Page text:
In April 2010, Pawling and Morse worked on their business plans for their sock company, launched in December 2010.
Their timing was good. The economic recession was over, but people were still trying to get back on their financial feet. Socks were relatively inexpensive but added a touch of luxury shopping. Most Richer Poorer socks are priced at $12.
The socks are manufactured primarily in South Korea, which has a free-trade agreement with the United States. That means the normal 13.5 percent tariff on socks is waived.
“We launched with 30 accounts in December and grew the business from there,” Pawling said. Major retailers that have carried Richer Poorer socks includeBloomingdale’s, Nordstrom, Free People, American Rag and Trunk Club. It is now sold at more than 800 retailers internationally.
Richer Poorer started with men’s socks and two years later added women’s socks to the mix. By the end of 2013, children’s socks were woven into the merchandise lineup, and nine months ago Richer Poorer added men’s underwear as well as athletic socks. Soon, the Orange County company will be launching basic T-shirts.
The company’s rapid growth in the last five years has been helped by the fact that men’s fashion is on an upward trajectory, and socks have become the new power tie.
“Socks last year were a hot category, particularly in the men’s market, and it has migrated over to being hot in the women’s market,” said The NPD Group’s Cohen.
Cohen said men’s socks started clicking on the athletic side of the category about 18 months ago and then moved over to the fashion side 12 months ago. Lately, men’s sock sales have leveled off as women have taken a new interest in the category. During the 12 months ending in September, men’s sock sales were down 1 percent to $2.9 billion while women’s sock sales inched up 3 percent to $1.8 billion, according to The NPD Group’s research department.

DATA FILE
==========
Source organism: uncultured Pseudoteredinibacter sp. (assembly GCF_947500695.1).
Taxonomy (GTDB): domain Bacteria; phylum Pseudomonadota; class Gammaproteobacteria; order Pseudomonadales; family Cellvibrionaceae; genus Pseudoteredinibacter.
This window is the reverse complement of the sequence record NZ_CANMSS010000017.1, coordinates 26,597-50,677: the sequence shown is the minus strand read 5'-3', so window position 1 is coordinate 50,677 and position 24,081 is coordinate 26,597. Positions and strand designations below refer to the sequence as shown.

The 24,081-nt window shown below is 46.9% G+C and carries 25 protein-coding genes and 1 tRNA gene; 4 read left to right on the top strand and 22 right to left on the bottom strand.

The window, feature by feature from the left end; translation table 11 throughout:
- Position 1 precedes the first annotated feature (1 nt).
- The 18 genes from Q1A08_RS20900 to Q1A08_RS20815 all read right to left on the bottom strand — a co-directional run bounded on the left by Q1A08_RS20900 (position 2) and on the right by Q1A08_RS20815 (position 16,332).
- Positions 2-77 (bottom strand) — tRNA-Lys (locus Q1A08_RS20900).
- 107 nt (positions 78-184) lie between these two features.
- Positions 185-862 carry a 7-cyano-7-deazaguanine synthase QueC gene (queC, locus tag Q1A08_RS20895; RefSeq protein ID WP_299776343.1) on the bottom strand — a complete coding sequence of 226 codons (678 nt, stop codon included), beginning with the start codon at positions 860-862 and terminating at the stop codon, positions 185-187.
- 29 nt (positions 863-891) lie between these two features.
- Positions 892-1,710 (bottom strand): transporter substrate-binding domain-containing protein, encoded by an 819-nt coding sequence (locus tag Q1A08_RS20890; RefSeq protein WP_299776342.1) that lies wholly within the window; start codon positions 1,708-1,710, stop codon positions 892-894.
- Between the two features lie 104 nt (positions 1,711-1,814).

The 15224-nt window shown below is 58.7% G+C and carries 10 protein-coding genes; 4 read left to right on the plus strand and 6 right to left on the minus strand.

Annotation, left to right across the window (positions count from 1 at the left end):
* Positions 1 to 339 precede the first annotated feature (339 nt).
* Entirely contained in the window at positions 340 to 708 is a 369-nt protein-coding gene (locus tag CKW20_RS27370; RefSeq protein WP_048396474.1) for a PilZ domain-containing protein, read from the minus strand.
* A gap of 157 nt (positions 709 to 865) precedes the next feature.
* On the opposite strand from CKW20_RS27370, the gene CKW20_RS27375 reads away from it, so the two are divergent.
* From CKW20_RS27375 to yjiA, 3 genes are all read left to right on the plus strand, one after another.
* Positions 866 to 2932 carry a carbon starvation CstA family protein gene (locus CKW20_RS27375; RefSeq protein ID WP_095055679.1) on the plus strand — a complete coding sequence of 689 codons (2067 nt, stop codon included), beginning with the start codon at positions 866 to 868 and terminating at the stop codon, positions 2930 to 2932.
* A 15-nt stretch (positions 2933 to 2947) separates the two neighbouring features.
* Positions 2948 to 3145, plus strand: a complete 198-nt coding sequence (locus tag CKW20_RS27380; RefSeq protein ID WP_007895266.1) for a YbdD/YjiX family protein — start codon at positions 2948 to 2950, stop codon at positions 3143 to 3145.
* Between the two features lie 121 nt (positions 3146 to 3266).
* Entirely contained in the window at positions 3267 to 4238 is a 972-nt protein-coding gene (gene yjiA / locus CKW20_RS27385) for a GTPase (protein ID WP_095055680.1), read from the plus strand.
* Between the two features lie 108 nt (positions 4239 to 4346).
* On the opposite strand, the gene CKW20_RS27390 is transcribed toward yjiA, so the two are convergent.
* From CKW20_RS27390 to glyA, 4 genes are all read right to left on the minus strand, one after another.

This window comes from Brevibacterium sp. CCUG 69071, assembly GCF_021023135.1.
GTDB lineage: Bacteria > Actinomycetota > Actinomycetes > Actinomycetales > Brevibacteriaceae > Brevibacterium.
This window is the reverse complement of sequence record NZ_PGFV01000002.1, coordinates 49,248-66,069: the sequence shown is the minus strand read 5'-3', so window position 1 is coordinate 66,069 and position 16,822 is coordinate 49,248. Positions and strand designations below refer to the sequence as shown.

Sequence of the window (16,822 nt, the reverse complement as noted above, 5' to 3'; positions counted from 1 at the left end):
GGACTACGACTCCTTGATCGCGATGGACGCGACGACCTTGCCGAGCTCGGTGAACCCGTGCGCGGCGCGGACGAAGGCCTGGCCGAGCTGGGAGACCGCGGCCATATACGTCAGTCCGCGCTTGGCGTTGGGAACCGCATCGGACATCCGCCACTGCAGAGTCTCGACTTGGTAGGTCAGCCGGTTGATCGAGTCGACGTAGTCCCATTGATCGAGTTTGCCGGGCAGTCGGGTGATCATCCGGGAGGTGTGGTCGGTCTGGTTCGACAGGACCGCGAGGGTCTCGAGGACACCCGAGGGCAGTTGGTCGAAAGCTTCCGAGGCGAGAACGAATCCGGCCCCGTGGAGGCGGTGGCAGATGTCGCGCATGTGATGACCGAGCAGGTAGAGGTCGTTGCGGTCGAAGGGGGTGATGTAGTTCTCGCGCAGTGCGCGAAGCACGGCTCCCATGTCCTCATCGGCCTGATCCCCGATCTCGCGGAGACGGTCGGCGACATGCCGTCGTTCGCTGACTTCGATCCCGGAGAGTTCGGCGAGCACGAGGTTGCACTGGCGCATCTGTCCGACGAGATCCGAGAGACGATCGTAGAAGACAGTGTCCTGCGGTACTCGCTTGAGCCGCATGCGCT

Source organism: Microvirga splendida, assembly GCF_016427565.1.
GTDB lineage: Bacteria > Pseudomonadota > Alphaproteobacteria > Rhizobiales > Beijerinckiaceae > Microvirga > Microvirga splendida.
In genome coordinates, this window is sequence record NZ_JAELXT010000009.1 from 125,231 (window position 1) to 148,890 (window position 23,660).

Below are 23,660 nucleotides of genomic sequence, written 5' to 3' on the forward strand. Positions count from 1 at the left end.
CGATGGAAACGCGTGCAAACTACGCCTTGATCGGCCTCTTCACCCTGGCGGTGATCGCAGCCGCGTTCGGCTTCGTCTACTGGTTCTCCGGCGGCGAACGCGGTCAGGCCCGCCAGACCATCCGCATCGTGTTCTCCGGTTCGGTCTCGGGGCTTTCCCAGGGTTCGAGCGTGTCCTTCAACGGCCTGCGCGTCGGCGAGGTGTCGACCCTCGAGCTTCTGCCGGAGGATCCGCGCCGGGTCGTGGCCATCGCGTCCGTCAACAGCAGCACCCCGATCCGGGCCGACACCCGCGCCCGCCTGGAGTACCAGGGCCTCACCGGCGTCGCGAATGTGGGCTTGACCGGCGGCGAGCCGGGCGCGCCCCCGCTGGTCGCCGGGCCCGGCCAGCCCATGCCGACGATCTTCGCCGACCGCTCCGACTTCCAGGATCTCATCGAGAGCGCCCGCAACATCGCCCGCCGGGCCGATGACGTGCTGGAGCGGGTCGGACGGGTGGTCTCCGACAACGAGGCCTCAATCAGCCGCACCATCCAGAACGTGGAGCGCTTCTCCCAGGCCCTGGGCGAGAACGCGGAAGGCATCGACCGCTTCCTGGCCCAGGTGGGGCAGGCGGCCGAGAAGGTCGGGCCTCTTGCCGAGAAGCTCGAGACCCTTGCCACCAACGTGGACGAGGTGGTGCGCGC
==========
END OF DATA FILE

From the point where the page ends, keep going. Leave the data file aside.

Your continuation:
With their company growing with the sock trend, the two Richer Poorer founders recently started looking for more funding to expand the business. They approached Shoes.com about investing in the sock company, and the conversation went from there. “We were originally trying to get funding, and the acquisition conversation came up a month or two later,” Pawling said.
The combination of the two—socks and shoes—seemed like a natural. Morse said Shoes.com is perfect to work with because the website has so many customers, with 85 percent of them are in the United States. “We are pairing the cool of our company with someone who has an understanding of the transactional relationship with 10 million to 12 million consumers. That can create lightning in a bottle,” Morse said.
With new resources, Richer Poorer is getting ready to grow quickly. Already the staff of 12 has been boosted to 15, and another six employees are expected to come on board by the end of the year.
Shoes.com’s first goal is to introduce Richer Poorer socks to the Canadian market.
“We have some pretty robust plans,” Pawling said. “Each year we are going to try to double our revenues.”
Shoes.com, with its online expertise, has a treasure trove of resources to grow Richer Poorer’s e-commerce site and expand its retail stores. “We are building a lifestyle brand that started in socks,” Pawling said.